A stunning example of Nobel Prize-winning Egyptian author Naguib Mahfouz’s psychological portraiture, The Mirage is the story of an intense young man who has been so dominated by his mother that her death sets him dangerously adrift in a world he cannot manage alone.
Kamil Ru’ba is a tortured soul who hopes that writing the story of his life will help him gain control of it. Raised by a mother who fled her abusive husband and became overbearingly possessive and protective toward her young son, he has long been isolated emotionally and physically. Now in his twenties, Kamil seeks to escape her posthumous grasp. Finding and successfully courting the woman of his dreams seems to promise salvation, until his ignorance of mature love and his fear and jealousy lead to tragedy.
About the Author
Naguib Mahfouz was born in Cairo in 1911 and began writing when he was seventeen. A student of philosophy and an avid reader, his works range from reimaginings of ancient myths to subtle commentaries on contemporary Egyptian politics and culture. Over a career that lasted more than five decades, he wrote 33 novels, 13 short story anthologies, numerous plays, and 30 screenplays. Of his many works, most famous is The Cairo Trilogy, consisting of "Palace Walk" (1956), "Palace of Desire" (1957), and "Sugar Street" (1957), which focuses on a Cairo family through three generations, from 1917 until 1952. In 1988, he became the first writer in Arabic to be awarded the Nobel Prize in Literature. He died in August 2006.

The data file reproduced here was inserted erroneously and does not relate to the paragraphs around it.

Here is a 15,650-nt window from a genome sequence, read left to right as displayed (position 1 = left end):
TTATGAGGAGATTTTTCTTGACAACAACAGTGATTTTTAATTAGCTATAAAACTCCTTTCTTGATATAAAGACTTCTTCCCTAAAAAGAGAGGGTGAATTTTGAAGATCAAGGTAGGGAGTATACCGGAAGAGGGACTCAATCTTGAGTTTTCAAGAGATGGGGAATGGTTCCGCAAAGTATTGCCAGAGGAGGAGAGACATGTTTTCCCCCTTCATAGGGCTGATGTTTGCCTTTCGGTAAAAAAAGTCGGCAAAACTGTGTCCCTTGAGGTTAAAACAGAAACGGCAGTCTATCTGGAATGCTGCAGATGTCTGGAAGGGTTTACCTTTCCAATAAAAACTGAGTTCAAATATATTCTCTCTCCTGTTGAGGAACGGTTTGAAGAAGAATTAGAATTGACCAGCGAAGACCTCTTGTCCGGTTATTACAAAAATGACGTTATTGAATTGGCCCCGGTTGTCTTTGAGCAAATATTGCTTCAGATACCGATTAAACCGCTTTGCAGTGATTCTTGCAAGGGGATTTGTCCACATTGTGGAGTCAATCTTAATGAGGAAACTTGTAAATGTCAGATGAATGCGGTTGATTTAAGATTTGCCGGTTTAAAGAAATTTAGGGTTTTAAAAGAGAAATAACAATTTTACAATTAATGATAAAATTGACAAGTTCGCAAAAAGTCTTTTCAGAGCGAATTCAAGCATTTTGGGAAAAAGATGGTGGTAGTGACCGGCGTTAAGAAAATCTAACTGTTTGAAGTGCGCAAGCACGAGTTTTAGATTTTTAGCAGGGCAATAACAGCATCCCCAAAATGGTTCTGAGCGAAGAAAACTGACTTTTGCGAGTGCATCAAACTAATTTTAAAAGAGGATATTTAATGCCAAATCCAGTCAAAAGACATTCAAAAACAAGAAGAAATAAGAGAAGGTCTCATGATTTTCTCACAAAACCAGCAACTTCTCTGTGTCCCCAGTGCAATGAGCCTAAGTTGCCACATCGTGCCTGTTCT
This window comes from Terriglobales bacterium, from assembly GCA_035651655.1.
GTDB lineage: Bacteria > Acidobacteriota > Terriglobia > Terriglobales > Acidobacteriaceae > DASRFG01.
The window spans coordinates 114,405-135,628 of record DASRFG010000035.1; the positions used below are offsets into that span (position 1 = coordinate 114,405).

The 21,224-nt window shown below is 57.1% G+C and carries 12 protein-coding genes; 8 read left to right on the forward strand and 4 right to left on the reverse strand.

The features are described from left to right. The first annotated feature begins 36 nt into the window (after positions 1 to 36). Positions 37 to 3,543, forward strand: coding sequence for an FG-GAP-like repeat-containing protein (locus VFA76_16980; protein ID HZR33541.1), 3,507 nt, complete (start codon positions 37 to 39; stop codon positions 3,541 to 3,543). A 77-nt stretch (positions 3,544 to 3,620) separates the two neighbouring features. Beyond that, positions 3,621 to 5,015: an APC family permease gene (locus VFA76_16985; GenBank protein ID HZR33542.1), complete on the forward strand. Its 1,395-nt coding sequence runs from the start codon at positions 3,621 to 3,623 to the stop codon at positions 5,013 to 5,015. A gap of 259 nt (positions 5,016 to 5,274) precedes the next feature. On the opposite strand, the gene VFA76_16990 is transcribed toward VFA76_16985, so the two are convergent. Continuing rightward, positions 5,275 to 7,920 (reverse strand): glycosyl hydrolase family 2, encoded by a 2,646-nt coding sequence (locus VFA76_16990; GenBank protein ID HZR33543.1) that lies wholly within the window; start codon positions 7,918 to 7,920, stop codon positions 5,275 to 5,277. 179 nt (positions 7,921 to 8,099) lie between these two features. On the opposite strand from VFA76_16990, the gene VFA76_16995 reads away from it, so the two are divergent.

“Mahfouz is a storyteller of the first order in any idiom.” —Vanity Fair